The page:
St Philip’s School Head Master Alexander Thomas discusses why timeless values such as kindness are so important in the modern world

One Monday last year, a Year 6 boy arrived for school clutching a parcel containing a fresh whole trout. He had caught it the previous day, had wrapped it in the weekend papers and was delivering it to me – knowing that I enjoyed fishing and cooking – because he thought I might “appreciate it”. In that moment, the problems lurking in my in-tray suddenly became easier to tackle. The day, and week, were off to a flying start. Where did this boy’s kindness come from? Aside from a naturally pleasant disposition, it came from home, of course, and the values instilled in him by his parents.

It is no coincidence that schools emphasise their values so clearly – they understand their importance to parents. At St Philip’s, for example, we encourage the boys to act ‘with joyfulness and kindness’ every day in every situation. We urge boys to make the most of their talents and take responsibility for their words and actions, and we seek to create a culture of kindness by living according to those values every day, modelling and promoting them consistently. Developing this culture takes time and patience, but it is important work. Not only is this more authentic than any red-letter awareness day, it is also more effective.

“Children notice kindness and appreciate it, and if they benefit from kindness they are more likely to treat others in a similar way”

Children notice kindness and appreciate it, and if they benefit from kindness they are more likely to treat others in a similar way. They are grateful to receive hand-written notes, for example, and are likely to write thank you cards in later life if they receive them in childhood. St Philip Neri is the patron of St Philip’s – and, appropriately, the patron saint of laughter and joy – so he is our model here. “In dealing with our neighbour,” he said, “we must assume as much pleasantness of manner as we can, and by this affability will win him to the way of virtue”.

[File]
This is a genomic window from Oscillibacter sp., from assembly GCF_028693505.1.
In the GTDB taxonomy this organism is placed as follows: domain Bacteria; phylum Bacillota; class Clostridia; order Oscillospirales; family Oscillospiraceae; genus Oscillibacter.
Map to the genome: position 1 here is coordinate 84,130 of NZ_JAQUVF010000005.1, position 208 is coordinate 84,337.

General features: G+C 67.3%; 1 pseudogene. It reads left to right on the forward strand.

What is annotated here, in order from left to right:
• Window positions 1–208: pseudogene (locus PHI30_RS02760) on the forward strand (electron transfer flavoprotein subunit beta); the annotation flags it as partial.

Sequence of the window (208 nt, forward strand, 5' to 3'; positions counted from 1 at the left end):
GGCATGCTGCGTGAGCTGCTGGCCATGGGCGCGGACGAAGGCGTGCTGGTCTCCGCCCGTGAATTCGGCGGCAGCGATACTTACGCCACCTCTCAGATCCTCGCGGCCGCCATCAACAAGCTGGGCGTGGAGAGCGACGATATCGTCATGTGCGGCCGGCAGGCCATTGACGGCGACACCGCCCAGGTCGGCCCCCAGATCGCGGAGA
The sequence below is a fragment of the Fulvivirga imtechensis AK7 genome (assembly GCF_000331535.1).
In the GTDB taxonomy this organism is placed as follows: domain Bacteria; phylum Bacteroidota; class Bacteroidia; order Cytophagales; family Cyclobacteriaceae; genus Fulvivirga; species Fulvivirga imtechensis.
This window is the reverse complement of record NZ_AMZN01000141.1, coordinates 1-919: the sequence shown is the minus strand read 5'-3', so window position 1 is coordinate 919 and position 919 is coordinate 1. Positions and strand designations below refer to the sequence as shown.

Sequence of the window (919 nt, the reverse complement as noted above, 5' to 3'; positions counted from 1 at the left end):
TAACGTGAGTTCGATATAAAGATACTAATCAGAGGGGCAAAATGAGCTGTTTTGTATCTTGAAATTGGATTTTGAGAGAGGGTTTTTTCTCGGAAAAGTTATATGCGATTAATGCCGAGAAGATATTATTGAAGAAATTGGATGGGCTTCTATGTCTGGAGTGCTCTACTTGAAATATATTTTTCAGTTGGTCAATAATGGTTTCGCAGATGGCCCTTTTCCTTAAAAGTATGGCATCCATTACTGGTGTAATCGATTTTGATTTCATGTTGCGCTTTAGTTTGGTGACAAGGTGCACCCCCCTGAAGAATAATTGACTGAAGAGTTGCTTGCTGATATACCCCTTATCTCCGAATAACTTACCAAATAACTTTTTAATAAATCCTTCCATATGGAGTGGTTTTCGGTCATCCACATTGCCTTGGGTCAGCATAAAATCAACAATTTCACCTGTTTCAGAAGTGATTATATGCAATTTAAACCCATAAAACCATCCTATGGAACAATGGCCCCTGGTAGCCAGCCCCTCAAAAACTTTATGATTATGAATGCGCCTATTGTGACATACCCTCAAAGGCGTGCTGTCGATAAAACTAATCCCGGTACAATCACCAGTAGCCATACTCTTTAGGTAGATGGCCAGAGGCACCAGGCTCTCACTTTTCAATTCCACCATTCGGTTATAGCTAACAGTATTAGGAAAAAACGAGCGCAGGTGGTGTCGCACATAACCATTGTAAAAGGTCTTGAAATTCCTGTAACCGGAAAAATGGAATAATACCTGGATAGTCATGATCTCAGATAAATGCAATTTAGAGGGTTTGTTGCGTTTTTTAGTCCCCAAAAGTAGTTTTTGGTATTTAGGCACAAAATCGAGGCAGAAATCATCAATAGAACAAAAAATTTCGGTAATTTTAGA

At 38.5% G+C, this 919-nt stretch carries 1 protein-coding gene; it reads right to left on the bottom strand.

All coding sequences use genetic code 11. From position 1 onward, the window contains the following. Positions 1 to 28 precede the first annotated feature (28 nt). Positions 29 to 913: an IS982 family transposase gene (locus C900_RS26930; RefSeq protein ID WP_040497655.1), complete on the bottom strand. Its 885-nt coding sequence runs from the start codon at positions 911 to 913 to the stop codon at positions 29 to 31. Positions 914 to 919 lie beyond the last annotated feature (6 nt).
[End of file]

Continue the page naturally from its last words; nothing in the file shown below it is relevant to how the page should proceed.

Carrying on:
After schools like St Philip’s, children are certain to be confronted with all manner of challenging situations in their senior school years. This is normal. It is the fate of all children as their bodies and minds develop with great speed – and quite often not in a conveniently parallel way – in the transition from childhood to adulthood via adolescence. If they are to navigate these wondrous but challenging years with any degree of success, they need to call on their values and make wise choices along the way. They need to take responsibility for their actions and the effect that they have on others, and this needs to be second nature.

It is interesting that the solutions to ‘modern’ problems were being discussed by men like St Philip in the 1500s. This is because the values he promoted – such as kindness, tolerance and respect for others’ views – are timeless and the base upon which healthy personal relationships are made. It is not overstating things to say that they are the foundation on which healthy civilisations are also built, and they must be preserved. Marcus Aurelius was more efficient with his words than St Philip but was delivering the same message 1,500 years earlier when he said: “Waste no more time arguing about what a good man should be. Be one”.

St Philip’s School

Further reading: Kent College on the importance of sharing values